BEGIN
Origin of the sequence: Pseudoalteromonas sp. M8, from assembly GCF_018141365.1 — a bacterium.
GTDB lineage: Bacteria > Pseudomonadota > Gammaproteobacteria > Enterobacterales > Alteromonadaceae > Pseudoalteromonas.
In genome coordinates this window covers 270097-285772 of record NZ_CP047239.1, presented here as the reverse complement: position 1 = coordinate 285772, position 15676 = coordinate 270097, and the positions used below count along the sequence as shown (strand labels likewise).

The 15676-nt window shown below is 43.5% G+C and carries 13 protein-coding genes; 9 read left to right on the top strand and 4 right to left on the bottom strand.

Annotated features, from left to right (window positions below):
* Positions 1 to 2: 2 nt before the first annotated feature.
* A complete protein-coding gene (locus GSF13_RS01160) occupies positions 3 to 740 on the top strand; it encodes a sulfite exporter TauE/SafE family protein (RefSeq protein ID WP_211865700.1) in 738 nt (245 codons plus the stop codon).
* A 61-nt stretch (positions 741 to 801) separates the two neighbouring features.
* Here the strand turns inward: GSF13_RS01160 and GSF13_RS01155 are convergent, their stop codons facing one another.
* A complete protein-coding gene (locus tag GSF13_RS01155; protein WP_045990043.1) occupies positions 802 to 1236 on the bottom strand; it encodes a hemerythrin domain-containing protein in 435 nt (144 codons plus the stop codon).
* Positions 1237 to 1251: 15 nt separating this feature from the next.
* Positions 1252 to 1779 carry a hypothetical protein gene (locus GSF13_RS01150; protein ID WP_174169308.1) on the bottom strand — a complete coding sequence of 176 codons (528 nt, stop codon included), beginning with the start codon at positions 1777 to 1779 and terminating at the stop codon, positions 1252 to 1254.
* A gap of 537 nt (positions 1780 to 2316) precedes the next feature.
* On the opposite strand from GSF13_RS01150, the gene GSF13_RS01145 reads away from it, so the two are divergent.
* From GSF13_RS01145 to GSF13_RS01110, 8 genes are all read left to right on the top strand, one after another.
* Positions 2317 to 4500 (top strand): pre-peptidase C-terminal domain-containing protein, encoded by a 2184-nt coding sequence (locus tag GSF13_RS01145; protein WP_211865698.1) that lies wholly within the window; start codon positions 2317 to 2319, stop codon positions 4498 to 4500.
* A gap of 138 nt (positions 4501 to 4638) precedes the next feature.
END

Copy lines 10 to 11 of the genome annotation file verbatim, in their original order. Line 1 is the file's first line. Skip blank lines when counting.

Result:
* A complete protein-coding gene (locus tag GSF13_RS01155; protein WP_045990043.1) occupies positions 802 to 1236 on the bottom strand; it encodes a hemerythrin domain-containing protein in 435 nt (144 codons plus the stop codon).
* Positions 1237 to 1251: 15 nt separating this feature from the next.